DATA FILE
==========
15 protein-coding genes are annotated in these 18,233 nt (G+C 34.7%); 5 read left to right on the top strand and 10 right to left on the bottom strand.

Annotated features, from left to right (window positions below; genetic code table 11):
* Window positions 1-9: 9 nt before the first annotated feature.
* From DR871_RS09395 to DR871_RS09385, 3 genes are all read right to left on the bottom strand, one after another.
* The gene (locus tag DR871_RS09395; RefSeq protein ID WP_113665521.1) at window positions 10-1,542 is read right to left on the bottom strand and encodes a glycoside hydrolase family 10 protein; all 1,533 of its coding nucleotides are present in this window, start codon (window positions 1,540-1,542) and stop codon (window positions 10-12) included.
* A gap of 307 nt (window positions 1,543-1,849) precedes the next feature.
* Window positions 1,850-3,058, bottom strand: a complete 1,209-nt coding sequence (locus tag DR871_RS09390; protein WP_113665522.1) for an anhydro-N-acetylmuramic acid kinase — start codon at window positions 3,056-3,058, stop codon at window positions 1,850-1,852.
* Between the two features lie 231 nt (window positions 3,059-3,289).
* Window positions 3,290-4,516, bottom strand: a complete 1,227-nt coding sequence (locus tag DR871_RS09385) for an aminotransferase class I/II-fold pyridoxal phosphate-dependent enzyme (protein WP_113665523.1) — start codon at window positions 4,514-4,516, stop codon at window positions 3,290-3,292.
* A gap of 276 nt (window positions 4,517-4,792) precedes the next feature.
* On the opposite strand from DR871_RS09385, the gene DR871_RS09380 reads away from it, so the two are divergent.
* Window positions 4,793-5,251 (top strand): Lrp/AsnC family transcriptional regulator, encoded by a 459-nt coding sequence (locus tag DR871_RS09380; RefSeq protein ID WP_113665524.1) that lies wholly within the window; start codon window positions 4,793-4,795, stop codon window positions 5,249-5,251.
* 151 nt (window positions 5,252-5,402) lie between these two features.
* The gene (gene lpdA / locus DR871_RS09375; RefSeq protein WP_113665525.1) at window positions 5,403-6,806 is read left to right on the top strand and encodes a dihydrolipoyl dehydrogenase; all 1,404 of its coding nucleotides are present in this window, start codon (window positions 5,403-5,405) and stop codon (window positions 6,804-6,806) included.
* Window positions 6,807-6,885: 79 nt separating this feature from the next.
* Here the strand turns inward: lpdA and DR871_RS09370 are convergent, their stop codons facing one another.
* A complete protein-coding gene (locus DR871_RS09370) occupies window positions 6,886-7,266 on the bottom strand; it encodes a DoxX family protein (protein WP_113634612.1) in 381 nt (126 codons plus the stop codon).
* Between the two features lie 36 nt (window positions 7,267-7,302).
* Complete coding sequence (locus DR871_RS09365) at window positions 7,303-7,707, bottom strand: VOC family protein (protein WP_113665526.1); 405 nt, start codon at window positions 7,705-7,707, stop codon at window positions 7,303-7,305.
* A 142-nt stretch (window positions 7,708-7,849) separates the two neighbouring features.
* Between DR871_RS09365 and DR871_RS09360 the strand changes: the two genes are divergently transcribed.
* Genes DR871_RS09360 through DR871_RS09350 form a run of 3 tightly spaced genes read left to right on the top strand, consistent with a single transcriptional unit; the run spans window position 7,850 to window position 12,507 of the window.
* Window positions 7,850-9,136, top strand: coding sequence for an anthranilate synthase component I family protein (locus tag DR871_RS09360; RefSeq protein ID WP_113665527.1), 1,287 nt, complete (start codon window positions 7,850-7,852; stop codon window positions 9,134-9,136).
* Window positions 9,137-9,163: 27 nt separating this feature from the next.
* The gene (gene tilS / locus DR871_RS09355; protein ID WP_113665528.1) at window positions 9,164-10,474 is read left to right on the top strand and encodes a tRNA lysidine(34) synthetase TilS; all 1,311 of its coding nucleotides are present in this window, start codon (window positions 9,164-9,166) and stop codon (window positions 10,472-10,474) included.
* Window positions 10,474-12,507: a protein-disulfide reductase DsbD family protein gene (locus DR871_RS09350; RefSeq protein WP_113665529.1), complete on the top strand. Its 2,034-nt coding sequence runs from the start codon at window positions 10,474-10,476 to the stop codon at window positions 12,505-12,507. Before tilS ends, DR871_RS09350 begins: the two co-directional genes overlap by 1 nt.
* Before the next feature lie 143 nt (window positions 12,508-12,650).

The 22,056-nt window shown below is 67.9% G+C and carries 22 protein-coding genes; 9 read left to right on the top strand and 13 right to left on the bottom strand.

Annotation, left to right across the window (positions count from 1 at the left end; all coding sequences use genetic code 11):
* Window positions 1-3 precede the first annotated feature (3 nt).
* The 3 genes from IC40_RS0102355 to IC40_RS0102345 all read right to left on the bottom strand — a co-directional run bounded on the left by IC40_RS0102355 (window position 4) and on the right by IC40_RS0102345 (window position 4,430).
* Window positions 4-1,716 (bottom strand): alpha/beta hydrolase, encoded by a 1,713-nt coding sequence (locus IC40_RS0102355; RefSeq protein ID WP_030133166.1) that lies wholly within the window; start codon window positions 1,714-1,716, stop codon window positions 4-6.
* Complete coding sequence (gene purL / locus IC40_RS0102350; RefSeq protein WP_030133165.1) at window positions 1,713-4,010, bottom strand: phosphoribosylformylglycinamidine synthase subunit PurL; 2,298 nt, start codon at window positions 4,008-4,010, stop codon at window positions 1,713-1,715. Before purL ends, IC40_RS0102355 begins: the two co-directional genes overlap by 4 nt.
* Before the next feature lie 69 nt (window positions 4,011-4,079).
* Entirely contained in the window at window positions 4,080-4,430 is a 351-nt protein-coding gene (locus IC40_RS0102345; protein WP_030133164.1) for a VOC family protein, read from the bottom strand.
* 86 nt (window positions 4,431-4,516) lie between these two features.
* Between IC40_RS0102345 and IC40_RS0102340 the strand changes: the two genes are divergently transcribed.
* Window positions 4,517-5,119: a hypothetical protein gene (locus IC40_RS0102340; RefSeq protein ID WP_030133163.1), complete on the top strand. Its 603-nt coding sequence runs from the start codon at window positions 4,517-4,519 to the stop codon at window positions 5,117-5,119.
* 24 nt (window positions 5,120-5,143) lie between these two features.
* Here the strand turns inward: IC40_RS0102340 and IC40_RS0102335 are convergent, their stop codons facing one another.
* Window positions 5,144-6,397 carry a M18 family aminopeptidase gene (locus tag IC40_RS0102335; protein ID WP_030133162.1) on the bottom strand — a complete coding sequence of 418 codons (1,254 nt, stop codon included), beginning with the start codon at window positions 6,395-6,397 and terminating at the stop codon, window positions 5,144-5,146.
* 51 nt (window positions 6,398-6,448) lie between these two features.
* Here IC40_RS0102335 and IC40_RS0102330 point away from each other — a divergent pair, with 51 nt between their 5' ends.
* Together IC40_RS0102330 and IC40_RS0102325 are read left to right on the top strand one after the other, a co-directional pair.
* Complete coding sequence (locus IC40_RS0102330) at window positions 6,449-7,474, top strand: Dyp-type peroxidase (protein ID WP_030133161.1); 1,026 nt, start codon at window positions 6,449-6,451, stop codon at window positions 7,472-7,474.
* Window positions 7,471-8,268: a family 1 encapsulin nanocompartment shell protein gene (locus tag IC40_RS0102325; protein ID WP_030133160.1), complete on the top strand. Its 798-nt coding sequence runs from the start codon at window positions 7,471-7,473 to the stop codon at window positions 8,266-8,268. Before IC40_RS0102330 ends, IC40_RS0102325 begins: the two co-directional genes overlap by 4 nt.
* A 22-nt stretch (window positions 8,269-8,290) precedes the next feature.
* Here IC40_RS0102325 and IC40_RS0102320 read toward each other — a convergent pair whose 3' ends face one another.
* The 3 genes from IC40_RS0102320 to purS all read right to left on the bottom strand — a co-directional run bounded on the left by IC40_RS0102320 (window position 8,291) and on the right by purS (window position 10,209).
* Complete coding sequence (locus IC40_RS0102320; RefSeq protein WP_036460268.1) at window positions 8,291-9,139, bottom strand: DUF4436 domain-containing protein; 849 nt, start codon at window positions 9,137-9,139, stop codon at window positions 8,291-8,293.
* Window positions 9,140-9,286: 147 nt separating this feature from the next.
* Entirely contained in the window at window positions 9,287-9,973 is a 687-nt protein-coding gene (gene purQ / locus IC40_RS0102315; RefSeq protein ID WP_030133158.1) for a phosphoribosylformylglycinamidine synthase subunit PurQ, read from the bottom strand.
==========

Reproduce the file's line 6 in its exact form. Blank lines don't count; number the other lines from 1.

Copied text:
* A gap of 307 nt (window positions 1,543-1,849) precedes the next feature.